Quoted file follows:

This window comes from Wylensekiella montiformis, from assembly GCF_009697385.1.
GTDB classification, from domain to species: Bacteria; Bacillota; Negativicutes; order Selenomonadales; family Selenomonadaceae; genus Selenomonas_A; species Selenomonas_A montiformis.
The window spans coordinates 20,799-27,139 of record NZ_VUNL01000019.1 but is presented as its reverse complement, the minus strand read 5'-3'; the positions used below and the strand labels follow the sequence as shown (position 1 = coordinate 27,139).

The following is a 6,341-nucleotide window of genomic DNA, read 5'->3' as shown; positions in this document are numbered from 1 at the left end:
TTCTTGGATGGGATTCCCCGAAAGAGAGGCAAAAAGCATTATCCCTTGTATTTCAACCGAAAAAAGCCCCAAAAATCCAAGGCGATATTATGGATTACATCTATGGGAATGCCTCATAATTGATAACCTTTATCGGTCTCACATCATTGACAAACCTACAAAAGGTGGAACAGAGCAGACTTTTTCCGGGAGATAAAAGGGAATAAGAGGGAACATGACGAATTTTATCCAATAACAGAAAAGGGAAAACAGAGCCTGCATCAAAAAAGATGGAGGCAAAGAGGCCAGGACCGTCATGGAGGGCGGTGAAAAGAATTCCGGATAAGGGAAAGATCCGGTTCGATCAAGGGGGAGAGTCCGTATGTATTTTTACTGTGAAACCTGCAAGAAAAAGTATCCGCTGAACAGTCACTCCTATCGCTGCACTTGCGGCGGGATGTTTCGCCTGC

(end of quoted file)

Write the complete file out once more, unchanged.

This window comes from Wylensekiella montiformis, from assembly GCF_009697385.1.
GTDB classification, from domain to species: Bacteria; Bacillota; Negativicutes; order Selenomonadales; family Selenomonadaceae; genus Selenomonas_A; species Selenomonas_A montiformis.
The window spans coordinates 20,799-27,139 of record NZ_VUNL01000019.1 but is presented as its reverse complement, the minus strand read 5'-3'; the positions used below and the strand labels follow the sequence as shown (position 1 = coordinate 27,139).

The following is a 6,341-nucleotide window of genomic DNA, read 5'->3' as shown; positions in this document are numbered from 1 at the left end:
TTCTTGGATGGGATTCCCCGAAAGAGAGGCAAAAAGCATTATCCCTTGTATTTCAACCGAAAAAAGCCCCAAAAATCCAAGGCGATATTATGGATTACATCTATGGGAATGCCTCATAATTGATAACCTTTATCGGTCTCACATCATTGACAAACCTACAAAAGGTGGAACAGAGCAGACTTTTTCCGGGAGATAAAAGGGAATAAGAGGGAACATGACGAATTTTATCCAATAACAGAAAAGGGAAAACAGAGCCTGCATCAAAAAAGATGGAGGCAAAGAGGCCAGGACCGTCATGGAGGGCGGTGAAAAGAATTCCGGATAAGGGAAAGATCCGGTTCGATCAAGGGGGAGAGTCCGTATGTATTTTTACTGTGAAACCTGCAAGAAAAAGTATCCGCTGAACAGTCACTCCTATCGCTGCACTTGCGGCGGGATGTTTCGCCTGC